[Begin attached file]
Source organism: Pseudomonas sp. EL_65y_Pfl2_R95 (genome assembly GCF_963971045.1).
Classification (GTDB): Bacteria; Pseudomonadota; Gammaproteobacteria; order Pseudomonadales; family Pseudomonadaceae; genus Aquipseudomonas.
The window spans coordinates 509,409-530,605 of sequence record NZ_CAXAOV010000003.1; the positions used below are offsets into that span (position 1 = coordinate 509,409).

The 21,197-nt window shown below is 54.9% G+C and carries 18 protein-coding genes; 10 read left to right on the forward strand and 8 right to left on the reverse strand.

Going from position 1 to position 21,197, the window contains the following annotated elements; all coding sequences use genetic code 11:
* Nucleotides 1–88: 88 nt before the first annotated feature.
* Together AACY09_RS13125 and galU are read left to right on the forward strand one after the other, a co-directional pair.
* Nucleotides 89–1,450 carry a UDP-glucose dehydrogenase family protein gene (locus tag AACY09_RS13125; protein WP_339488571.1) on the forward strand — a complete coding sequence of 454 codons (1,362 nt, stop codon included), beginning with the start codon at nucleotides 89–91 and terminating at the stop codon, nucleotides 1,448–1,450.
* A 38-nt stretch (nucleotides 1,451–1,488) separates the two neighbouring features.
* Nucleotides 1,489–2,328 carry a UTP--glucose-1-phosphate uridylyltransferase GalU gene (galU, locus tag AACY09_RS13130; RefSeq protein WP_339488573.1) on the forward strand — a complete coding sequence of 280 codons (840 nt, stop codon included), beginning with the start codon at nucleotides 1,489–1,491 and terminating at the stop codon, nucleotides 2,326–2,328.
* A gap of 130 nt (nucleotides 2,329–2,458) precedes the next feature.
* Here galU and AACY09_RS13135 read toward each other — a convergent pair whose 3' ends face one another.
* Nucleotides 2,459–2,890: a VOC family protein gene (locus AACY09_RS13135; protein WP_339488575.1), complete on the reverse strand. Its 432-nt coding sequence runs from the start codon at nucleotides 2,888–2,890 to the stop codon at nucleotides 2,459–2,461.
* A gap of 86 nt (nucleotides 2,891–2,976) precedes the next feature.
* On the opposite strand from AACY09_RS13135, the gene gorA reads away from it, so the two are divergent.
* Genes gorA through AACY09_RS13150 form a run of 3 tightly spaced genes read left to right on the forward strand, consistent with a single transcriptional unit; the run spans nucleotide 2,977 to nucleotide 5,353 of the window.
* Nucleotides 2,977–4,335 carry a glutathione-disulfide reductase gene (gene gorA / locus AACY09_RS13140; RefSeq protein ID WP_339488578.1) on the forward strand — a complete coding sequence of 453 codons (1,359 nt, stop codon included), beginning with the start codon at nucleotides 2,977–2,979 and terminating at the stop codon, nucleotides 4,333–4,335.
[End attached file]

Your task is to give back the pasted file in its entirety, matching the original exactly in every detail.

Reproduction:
Source organism: Pseudomonas sp. EL_65y_Pfl2_R95 (genome assembly GCF_963971045.1).
Classification (GTDB): Bacteria; Pseudomonadota; Gammaproteobacteria; order Pseudomonadales; family Pseudomonadaceae; genus Aquipseudomonas.
The window spans coordinates 509,409-530,605 of sequence record NZ_CAXAOV010000003.1; the positions used below are offsets into that span (position 1 = coordinate 509,409).

The 21,197-nt window shown below is 54.9% G+C and carries 18 protein-coding genes; 10 read left to right on the forward strand and 8 right to left on the reverse strand.

Going from position 1 to position 21,197, the window contains the following annotated elements; all coding sequences use genetic code 11:
* Nucleotides 1–88: 88 nt before the first annotated feature.
* Together AACY09_RS13125 and galU are read left to right on the forward strand one after the other, a co-directional pair.
* Nucleotides 89–1,450 carry a UDP-glucose dehydrogenase family protein gene (locus tag AACY09_RS13125; protein WP_339488571.1) on the forward strand — a complete coding sequence of 454 codons (1,362 nt, stop codon included), beginning with the start codon at nucleotides 89–91 and terminating at the stop codon, nucleotides 1,448–1,450.
* A 38-nt stretch (nucleotides 1,451–1,488) separates the two neighbouring features.
* Nucleotides 1,489–2,328 carry a UTP--glucose-1-phosphate uridylyltransferase GalU gene (galU, locus tag AACY09_RS13130; RefSeq protein WP_339488573.1) on the forward strand — a complete coding sequence of 280 codons (840 nt, stop codon included), beginning with the start codon at nucleotides 1,489–1,491 and terminating at the stop codon, nucleotides 2,326–2,328.
* A gap of 130 nt (nucleotides 2,329–2,458) precedes the next feature.
* Here galU and AACY09_RS13135 read toward each other — a convergent pair whose 3' ends face one another.
* Nucleotides 2,459–2,890: a VOC family protein gene (locus AACY09_RS13135; protein WP_339488575.1), complete on the reverse strand. Its 432-nt coding sequence runs from the start codon at nucleotides 2,888–2,890 to the stop codon at nucleotides 2,459–2,461.
* A gap of 86 nt (nucleotides 2,891–2,976) precedes the next feature.
* On the opposite strand from AACY09_RS13135, the gene gorA reads away from it, so the two are divergent.
* Genes gorA through AACY09_RS13150 form a run of 3 tightly spaced genes read left to right on the forward strand, consistent with a single transcriptional unit; the run spans nucleotide 2,977 to nucleotide 5,353 of the window.
* Nucleotides 2,977–4,335 carry a glutathione-disulfide reductase gene (gene gorA / locus AACY09_RS13140; RefSeq protein ID WP_339488578.1) on the forward strand — a complete coding sequence of 453 codons (1,359 nt, stop codon included), beginning with the start codon at nucleotides 2,977–2,979 and terminating at the stop codon, nucleotides 4,333–4,335.